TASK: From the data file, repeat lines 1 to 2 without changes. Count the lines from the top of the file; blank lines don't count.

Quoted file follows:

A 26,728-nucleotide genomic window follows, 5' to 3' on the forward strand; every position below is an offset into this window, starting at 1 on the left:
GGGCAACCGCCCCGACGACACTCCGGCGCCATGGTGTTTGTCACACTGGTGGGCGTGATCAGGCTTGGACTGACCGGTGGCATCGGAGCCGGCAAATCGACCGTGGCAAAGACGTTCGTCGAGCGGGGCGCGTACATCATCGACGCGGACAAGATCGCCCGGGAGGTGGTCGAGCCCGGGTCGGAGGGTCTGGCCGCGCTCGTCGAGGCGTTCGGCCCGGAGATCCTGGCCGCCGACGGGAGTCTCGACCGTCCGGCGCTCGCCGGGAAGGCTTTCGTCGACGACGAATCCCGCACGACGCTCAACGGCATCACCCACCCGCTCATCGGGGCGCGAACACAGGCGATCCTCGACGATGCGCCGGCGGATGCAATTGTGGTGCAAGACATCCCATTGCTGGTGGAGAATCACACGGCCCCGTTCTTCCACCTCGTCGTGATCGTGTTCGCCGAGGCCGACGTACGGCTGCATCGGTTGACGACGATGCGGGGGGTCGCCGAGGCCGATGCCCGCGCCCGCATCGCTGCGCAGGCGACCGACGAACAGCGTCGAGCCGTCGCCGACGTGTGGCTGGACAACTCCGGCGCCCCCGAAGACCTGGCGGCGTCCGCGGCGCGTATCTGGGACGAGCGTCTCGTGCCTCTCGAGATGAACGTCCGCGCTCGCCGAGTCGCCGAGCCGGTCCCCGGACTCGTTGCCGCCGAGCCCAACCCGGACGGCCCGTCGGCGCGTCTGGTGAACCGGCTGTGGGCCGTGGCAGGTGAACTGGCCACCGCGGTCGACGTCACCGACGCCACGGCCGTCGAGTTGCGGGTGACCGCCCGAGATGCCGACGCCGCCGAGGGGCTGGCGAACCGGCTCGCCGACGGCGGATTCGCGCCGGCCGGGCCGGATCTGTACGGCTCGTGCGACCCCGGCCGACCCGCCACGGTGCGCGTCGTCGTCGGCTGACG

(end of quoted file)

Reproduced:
A 26,728-nucleotide genomic window follows, 5' to 3' on the forward strand; every position below is an offset into this window, starting at 1 on the left:
GGGCAACCGCCCCGACGACACTCCGGCGCCATGGTGTTTGTCACACTGGTGGGCGTGATCAGGCTTGGACTGACCGGTGGCATCGGAGCCGGCAAATCGACCGTGGCAAAGACGTTCGTCGAGCGGGGCGCGTACATCATCGACGCGGACAAGATCGCCCGGGAGGTGGTCGAGCCCGGGTCGGAGGGTCTGGCCGCGCTCGTCGAGGCGTTCGGCCCGGAGATCCTGGCCGCCGACGGGAGTCTCGACCGTCCGGCGCTCGCCGGGAAGGCTTTCGTCGACGACGAATCCCGCACGACGCTCAACGGCATCACCCACCCGCTCATCGGGGCGCGAACACAGGCGATCCTCGACGATGCGCCGGCGGATGCAATTGTGGTGCAAGACATCCCATTGCTGGTGGAGAATCACACGGCCCCGTTCTTCCACCTCGTCGTGATCGTGTTCGCCGAGGCCGACGTACGGCTGCATCGGTTGACGACGATGCGGGGGGTCGCCGAGGCCGATGCCCGCGCCCGCATCGCTGCGCAGGCGACCGACGAACAGCGTCGAGCCGTCGCCGACGTGTGGCTGGACAACTCCGGCGCCCCCGAAGACCTGGCGGCGTCCGCGGCGCGTATCTGGGACGAGCGTCTCGTGCCTCTCGAGATGAACGTCCGCGCTCGCCGAGTCGCCGAGCCGGTCCCCGGACTCGTTGCCGCCGAGCCCAACCCGGACGGCCCGTCGGCGCGTCTGGTGAACCGGCTGTGGGCCGTGGCAGGTGAACTGGCCACCGCGGTCGACGTCACCGACGCCACGGCCGTCGAGTTGCGGGTGACCGCCCGAGATGCCGACGCCGCCGAGGGGCTGGCGAACCGGCTCGCCGACGGCGGATTCGCGCCGGCCGGGCCGGATCTGTACGGCTCGTGCGACCCCGGCCGACCCGCCACGGTGCGCGTCGTCGTCGGCTGACG